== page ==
Perception of Performance in Group Brainstorming: The Illusion of Group Productivity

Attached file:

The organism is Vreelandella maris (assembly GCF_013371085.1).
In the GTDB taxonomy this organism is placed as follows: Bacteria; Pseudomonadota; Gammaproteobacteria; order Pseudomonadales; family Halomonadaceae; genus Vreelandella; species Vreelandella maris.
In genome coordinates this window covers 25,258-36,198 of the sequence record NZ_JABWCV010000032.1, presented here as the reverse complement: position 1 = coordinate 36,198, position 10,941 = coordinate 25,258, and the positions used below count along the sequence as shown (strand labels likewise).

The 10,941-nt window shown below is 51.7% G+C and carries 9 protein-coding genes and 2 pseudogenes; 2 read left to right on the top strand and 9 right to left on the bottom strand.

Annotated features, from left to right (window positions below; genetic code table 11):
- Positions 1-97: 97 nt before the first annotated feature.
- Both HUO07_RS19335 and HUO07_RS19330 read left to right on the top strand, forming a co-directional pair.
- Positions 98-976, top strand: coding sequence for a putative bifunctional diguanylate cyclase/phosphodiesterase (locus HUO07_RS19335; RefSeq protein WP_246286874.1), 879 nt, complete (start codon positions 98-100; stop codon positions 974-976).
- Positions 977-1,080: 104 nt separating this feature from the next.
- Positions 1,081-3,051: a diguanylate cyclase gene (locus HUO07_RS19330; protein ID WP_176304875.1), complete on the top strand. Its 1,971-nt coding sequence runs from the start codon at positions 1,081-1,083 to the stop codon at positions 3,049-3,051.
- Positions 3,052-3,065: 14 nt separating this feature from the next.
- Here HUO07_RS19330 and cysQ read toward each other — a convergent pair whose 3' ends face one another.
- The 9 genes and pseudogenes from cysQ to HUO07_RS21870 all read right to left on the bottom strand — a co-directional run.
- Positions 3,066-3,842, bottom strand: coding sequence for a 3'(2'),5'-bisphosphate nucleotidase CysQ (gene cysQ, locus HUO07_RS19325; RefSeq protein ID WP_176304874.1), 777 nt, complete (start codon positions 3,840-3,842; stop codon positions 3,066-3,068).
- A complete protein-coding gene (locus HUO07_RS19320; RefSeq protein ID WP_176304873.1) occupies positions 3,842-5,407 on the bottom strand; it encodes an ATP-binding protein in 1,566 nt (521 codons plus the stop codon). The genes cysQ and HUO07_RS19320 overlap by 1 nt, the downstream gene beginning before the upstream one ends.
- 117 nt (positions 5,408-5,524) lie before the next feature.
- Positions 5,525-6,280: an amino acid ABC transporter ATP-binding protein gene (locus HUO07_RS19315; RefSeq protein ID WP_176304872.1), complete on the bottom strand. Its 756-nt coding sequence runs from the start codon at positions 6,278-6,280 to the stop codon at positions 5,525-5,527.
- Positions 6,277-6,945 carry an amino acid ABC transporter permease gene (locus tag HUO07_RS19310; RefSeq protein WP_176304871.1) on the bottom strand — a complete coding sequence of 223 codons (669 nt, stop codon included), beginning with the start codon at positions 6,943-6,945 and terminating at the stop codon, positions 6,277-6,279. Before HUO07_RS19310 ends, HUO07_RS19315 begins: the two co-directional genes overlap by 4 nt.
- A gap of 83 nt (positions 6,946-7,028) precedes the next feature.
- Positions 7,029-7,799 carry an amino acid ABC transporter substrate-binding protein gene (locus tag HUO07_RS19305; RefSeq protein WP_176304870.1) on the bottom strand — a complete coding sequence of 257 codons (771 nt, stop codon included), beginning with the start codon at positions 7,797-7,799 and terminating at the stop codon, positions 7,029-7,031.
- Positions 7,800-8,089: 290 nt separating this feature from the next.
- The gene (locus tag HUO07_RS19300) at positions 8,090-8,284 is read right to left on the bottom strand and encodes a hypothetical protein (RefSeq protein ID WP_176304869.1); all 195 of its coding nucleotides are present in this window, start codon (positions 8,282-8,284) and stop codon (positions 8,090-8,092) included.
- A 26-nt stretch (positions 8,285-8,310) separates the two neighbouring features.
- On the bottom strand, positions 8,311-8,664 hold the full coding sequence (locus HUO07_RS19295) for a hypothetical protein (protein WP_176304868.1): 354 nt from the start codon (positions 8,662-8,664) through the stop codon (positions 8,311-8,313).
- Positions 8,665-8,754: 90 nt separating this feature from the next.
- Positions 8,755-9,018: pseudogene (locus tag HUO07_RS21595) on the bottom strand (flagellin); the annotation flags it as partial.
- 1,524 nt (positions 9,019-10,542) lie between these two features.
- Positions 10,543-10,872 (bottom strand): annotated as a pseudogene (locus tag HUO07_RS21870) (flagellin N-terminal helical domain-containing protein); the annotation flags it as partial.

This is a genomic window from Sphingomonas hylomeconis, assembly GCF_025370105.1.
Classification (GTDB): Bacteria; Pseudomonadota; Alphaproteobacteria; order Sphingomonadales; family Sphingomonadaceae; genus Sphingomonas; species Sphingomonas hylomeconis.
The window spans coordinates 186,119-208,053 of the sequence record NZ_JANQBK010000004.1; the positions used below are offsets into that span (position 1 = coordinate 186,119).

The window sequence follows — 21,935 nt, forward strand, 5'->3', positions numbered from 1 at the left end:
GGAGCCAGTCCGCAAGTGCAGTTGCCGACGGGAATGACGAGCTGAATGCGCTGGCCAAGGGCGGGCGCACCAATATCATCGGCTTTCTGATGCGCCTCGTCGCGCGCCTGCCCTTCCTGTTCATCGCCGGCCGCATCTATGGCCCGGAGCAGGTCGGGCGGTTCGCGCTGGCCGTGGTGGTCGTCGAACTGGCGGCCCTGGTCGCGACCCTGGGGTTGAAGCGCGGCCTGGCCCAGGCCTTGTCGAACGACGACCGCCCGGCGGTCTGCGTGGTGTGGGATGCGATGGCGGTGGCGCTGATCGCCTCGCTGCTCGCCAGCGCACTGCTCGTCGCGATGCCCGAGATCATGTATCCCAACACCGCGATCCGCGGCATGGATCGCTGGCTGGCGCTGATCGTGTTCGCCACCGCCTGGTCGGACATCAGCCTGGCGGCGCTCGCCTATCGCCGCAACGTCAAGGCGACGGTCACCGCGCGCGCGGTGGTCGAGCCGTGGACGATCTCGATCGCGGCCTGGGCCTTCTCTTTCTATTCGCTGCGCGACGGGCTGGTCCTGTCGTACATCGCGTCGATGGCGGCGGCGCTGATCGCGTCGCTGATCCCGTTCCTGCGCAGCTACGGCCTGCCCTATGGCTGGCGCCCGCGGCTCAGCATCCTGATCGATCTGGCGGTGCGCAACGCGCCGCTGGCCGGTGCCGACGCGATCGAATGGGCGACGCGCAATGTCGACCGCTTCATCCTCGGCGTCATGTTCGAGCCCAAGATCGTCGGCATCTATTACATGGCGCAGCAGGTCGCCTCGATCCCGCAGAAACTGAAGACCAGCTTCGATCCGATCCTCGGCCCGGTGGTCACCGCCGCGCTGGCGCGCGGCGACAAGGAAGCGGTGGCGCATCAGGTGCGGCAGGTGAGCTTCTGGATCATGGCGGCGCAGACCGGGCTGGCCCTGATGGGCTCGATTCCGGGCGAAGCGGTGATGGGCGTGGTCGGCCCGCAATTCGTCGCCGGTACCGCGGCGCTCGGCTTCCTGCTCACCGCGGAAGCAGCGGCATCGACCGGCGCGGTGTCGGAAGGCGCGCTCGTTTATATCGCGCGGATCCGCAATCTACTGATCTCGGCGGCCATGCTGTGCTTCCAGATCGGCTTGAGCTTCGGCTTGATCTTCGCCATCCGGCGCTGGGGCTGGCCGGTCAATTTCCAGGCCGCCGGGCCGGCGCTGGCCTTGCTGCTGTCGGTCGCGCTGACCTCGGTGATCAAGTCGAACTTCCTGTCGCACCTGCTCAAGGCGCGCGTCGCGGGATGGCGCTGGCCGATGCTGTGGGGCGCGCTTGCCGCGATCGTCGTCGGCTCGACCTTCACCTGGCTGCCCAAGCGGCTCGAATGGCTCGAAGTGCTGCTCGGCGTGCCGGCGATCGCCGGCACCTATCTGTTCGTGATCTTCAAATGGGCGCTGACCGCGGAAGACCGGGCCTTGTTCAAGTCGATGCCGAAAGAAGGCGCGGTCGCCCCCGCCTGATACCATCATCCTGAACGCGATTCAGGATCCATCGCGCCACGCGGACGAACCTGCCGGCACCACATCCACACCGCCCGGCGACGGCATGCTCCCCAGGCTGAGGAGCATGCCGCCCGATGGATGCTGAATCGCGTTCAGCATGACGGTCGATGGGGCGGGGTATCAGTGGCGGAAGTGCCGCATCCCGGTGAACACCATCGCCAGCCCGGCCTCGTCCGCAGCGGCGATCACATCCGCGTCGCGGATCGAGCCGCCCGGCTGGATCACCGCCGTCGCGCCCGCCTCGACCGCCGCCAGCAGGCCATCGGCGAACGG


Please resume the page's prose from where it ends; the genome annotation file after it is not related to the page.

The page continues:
Research has shown that individuals produce fewer ideas in interactive brainstorming groups than when brainstorming alone. However, group brainstorming remains a popular technique in organizations and industry. One basis for this popularity may be the perceived productivity of group brainstorming. A survey of expected performance in group brainstorming revealed that most individuals believed they would generate more ideas in groups than alone. Individuals who, in a second experiment, actually performed in brainstorming groups also perceived their performance more favorably than individuals who brainstormed alone. The results of a third experiment indicate that the illusion of group productivity may derive in part from the opportunity for social comparison that is available in group brainstorming. It also appears that individuals tend to take credit for a disproportionate amount of the brainstorming activity in groups.